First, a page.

Welcome to European Tribune. It's gone a bit quiet around here these days, but it's still going.
In no particular order, I will begin by the issue of the visa. You have to realize that european universities accept students from all over the world. This is why visa students come with restrictions and should be avoided as much as possible. Working visas are the only thing that matters from a legal immigration viewpoint.

Second, you also have to realize that european universities produce far more graduates on humanist sciences such as languages, philosophy, psychology, history and so on, than the job market can take. At the same time the situation is almost at the opposite about anything around engineering. One could argue that Europeans become a people of epicurean philosophers with no one to repair the electrical installation :)

Third, while your situation is not a matter of integration, you must also realize that that problem is posed when immigrants are already in. The wave of xenophoby you might feel in Europe is mainly related to three aspects:
illegal immigration (mainly from northern Africa into Italy, Spain, or Greece; also from Asia into the UK or Scandinavia);
work immigration concerning the latest EU members from the Eastern Europe;
and immigrants already in possession of their permanent residence or even citizenship, and not being integrated (for various reasons, imputable to both sides); this is particularly feeding xenophobic feelings: locals have a hard time calling this people "French" or "German"; they have a hard time describing themselves as such anyway.

The fact that you're so wonderfully integrated matters a lot, but not when there are legal problems. Bureaucracy always swears by the law, even if your obvious integration (and your white skin, because prejudices are a human quality) puts them in a friendly disposition.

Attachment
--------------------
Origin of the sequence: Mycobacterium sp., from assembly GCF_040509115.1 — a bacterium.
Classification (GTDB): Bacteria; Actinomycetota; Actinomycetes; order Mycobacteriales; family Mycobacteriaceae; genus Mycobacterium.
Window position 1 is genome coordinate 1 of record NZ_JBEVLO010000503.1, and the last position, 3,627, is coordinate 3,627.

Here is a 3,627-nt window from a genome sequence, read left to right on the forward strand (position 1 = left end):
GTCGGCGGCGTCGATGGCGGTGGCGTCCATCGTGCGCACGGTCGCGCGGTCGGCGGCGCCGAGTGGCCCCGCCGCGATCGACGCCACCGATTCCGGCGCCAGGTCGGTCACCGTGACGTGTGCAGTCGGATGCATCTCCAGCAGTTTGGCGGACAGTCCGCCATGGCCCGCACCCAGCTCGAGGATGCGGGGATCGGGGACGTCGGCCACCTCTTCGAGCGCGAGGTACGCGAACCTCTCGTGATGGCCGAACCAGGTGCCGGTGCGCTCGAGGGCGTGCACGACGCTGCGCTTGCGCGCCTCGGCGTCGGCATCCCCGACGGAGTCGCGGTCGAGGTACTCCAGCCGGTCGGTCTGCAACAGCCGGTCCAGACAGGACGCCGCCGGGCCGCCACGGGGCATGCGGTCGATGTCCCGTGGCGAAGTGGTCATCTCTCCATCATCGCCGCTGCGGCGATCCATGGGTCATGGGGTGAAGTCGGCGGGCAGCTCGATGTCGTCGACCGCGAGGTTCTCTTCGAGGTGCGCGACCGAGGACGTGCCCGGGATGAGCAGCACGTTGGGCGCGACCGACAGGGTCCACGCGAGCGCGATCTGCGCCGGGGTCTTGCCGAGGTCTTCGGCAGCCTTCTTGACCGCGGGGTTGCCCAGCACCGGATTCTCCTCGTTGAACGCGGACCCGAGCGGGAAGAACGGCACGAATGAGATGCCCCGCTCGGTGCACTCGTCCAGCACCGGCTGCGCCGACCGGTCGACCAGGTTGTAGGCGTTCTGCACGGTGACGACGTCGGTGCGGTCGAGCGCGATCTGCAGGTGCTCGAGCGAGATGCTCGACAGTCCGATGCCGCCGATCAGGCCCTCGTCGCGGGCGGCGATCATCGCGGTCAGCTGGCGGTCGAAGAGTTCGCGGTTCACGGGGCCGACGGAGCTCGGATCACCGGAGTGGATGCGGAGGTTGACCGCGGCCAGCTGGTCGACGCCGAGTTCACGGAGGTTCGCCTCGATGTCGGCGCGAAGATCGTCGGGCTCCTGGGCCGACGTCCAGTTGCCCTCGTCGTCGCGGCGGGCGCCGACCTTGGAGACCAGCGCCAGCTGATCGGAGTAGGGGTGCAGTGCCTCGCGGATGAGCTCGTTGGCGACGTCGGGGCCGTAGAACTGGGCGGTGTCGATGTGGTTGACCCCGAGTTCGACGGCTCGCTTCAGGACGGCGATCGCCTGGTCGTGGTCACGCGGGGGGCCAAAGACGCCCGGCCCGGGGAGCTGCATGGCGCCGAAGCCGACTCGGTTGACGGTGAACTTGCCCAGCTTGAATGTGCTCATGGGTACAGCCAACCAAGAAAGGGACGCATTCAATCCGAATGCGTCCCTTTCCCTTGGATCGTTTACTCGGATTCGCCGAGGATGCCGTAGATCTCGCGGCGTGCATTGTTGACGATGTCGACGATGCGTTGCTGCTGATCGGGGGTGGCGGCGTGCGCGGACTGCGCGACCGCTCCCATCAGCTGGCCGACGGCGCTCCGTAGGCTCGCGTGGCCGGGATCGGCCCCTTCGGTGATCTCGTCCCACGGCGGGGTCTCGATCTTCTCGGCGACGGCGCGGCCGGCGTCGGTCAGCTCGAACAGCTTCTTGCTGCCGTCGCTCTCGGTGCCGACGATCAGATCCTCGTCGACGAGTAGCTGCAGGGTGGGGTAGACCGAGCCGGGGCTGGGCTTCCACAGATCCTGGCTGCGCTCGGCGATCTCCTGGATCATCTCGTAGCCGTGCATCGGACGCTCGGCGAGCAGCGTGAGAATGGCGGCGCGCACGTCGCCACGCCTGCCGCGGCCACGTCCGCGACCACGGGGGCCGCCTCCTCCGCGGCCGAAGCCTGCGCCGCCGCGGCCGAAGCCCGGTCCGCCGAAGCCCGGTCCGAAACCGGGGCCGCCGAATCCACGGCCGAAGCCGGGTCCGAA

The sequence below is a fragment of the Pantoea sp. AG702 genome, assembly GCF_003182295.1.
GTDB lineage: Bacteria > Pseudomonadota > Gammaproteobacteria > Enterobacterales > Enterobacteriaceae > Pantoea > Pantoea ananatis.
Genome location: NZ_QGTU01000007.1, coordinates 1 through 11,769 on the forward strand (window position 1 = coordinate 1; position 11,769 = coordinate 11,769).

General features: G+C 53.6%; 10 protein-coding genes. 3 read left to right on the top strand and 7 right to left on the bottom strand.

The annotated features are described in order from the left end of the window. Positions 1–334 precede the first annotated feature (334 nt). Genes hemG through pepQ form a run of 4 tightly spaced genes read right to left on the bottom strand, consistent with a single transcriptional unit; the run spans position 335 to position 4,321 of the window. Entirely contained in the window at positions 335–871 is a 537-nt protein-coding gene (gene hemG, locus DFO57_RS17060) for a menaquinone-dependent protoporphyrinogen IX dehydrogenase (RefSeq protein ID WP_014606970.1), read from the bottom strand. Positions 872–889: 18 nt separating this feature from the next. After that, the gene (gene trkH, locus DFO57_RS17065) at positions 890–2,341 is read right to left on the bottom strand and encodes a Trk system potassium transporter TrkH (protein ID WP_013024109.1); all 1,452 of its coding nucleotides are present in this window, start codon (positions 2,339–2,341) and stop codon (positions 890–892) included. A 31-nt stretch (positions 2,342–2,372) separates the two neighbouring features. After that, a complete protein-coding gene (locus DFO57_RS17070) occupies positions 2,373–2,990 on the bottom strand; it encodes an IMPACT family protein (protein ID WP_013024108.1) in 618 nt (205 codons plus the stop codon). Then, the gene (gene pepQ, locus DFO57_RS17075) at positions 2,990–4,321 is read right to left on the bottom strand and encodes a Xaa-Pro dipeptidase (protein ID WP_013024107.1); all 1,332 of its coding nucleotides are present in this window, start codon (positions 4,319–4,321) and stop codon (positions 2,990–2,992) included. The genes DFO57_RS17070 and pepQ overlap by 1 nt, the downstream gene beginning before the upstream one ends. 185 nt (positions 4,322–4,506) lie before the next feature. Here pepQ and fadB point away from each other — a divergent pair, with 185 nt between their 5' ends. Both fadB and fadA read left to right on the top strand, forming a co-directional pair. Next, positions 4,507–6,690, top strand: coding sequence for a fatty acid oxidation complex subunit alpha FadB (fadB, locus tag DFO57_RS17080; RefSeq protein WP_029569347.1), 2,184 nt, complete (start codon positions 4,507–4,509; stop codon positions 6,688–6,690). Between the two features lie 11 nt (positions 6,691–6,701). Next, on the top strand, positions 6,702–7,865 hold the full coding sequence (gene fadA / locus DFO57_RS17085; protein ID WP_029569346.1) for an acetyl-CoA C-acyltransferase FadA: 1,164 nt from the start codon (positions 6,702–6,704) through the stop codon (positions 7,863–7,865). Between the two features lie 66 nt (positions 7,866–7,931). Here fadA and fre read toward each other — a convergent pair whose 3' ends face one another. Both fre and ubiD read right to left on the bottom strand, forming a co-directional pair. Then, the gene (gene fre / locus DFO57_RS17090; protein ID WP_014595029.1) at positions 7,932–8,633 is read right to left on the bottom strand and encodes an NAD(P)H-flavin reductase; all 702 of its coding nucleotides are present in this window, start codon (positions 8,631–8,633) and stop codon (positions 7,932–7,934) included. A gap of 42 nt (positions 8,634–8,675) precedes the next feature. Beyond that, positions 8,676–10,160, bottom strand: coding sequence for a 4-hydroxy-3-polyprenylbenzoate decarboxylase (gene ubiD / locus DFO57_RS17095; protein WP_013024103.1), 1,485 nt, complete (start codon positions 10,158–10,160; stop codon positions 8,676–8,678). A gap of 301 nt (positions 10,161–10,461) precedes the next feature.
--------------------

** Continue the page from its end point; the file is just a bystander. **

I can assure you that an indian or algerian in possession of all required documents is treated absolutely professionally, and at least in France he'll have a good chance of talking to a clerk of his own race, since they started to staff immigration offices with people of foreign origins. He won't have a problem with xenophobic feelings, let alone policies; that may happen afterwards, if he doesn't integrate successfully.

Finally, all western countries protect 1) their job market and 2) their social security systems. It's a problem of money, and nothing else. If they don't need astronauts, they won't give them visa, period. There is no way to go beyond this. They welcome doctors, nurses, or engineers, because these are the profiles in low supply. Immigration is easier in NZ, Australia or Canada because those have always been immigration countries and have the required infrastructure as well as the necessary culture, but even them sort out candidates by their work field.
In short, the best way for you is indeed to find work as a teacher and then get a proper work visa. This is where your integration will help. Then you'll be able to find out if and how you can profit from the years you already spent there as a teacher, in view of permanent residence.

Hoping this will help,

Free at last! Free at last! Thank God Almighty, we are free at last! (Martin Luther King)

by ValentinD (walentijn arobase free spot franša) on Sat May 30th, 2009 at 10:17:04 AM EST

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